Thursday 27 July 2023

Compromise in decisions about cat caregiving is often an important factor

Most decisions in life whether they be about cat caregiving or anything else rely on compromise of some sort. It is only on matters concerning morality and guilt and innocence in criminal matters that decisions are black-and-white.

You don't have to look far in decision-making about cat caregiving to realise that compromise is the best way forward.

Example of a garden enclosure
Example of a garden enclosure. Image: MikeB

Providing food

Perhaps the best overall diet for a domestic cat is a compromise between wet, dry and treats. You provide wet food during the daytime when your cat asks for it or you provide it at those times that you know your cat wants to eat. You provide some high quality, large-pelleted (normally) dry cat food at night time to allow your cat to graze especially if they are indoor/outdoor cats and therefore are burning energy and need their energy levels topped up, and you give them some treats from time to time. You are not relying on one type of food but a cross-section. The default food is high quality wet but there are some advantages to other types. But the dry should be high quality. Unfortunately, it is far too expensive. I feel I am being ripped off by the pet food manufacturers.


There is a big debate about allowing cats freedom to go outside at their will or keeping them inside for their safety and for their owner's peace of mind. Sometimes a compromise between these two is the best answer. For example, you can keep your cat inside but build a garden enclosure or, less effectively, a catio attached to your home. Catios are very good but a garden enclosure which keeps the cat inside the garden but allow them to be outside to experience those outdoor sensations is better.

And to add to that you might train your cat to walk on a lead and then take them outside on a lead. The garden enclosure and walk your cat on a lead M.O. is a nice compromise between keeping them indoors full-time in a sterile environment or allowing them outside through a cat flap which might be dangerous depending upon where you live.

Once again, the compromised decision is the best one sometimes.

Allowing your cat into the bedroom

Some cat owners bar their cat from the bedroom by closing the bedroom door at night. This can be very unfair in my view because a cat wants to come into the bedroom because it is a place where there are strong smells of their owner. It is a core place or in the words of Jackson Galaxy, a "scent soaker".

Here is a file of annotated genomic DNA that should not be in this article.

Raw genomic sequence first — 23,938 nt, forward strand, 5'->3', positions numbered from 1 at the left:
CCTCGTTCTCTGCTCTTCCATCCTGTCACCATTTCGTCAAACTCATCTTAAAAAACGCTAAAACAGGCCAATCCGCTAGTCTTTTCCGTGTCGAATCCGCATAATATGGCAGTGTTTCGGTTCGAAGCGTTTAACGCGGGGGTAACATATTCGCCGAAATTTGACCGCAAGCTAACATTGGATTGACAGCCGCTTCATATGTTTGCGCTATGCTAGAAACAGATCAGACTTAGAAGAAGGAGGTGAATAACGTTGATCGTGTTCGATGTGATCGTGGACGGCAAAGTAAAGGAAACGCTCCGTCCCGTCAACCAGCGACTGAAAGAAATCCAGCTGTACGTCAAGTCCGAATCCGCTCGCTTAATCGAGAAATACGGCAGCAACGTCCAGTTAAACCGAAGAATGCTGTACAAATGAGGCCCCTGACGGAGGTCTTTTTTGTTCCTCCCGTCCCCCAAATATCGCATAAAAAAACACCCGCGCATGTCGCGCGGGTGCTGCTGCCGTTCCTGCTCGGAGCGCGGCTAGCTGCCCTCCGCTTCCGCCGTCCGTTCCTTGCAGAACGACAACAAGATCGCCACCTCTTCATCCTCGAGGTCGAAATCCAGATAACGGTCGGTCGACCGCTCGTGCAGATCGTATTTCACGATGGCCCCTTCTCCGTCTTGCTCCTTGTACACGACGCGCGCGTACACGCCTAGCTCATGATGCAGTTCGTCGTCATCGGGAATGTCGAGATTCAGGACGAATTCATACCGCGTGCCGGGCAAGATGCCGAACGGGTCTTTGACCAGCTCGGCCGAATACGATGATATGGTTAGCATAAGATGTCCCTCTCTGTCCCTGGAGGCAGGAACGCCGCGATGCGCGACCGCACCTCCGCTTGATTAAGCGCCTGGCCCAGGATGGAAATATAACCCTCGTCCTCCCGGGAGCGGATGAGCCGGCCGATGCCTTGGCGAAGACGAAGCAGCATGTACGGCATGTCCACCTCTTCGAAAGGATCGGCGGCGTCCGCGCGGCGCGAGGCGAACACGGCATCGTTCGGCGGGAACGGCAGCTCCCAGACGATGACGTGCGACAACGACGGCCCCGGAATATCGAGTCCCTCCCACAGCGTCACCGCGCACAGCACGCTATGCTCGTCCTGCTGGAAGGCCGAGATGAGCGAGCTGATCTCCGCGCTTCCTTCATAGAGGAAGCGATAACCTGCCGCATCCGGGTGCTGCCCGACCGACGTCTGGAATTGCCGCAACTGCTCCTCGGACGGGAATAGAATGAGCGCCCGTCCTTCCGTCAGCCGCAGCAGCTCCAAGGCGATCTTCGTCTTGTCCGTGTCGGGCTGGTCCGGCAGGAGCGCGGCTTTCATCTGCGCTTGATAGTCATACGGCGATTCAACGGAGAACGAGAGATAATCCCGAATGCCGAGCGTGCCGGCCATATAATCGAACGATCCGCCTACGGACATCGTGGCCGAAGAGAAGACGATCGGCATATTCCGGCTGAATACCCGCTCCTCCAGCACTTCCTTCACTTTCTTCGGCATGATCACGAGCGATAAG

But if you allow your cat on your bed at night it may disturb your sleep and you just simply do not want that kind of disturbance. A compromised decision might be the best answer. You build a little nest/bed area for your cat in your bedroom which contains some of your clothes. You would hope that your cat uses it rather than jumping on your bed and waking you up and disturbing your sleep. This method will allow your cat into the bedroom while minimising the disturbance. A good compromised decision.

Handling your cat and petting your cat

To be honest, petting your cat is a compromise. It's a compromise between what you want to do and what your cat accepts. Cats do not automatically enjoy being petted but it is automatic that people like to pet their cat if they are in a good relationship. So, the compromised decision is that you decide to pet your cat but in a way which pleases your cat companion. That means doing it gently in avoiding those areas which are out of bounds and doing it for a set period of time which means not overdoing it. Another example of compromised in decision-making concerning cat caregiving.

There are many other examples. I have provided four from the top of my head without much thinking. In general life, as mentioned, nearly all the decisions that we make our compromises; to find a middle way which works the best. It is very rare that one is able to make a pure decision in an absolute sense because there are too many competing factors.

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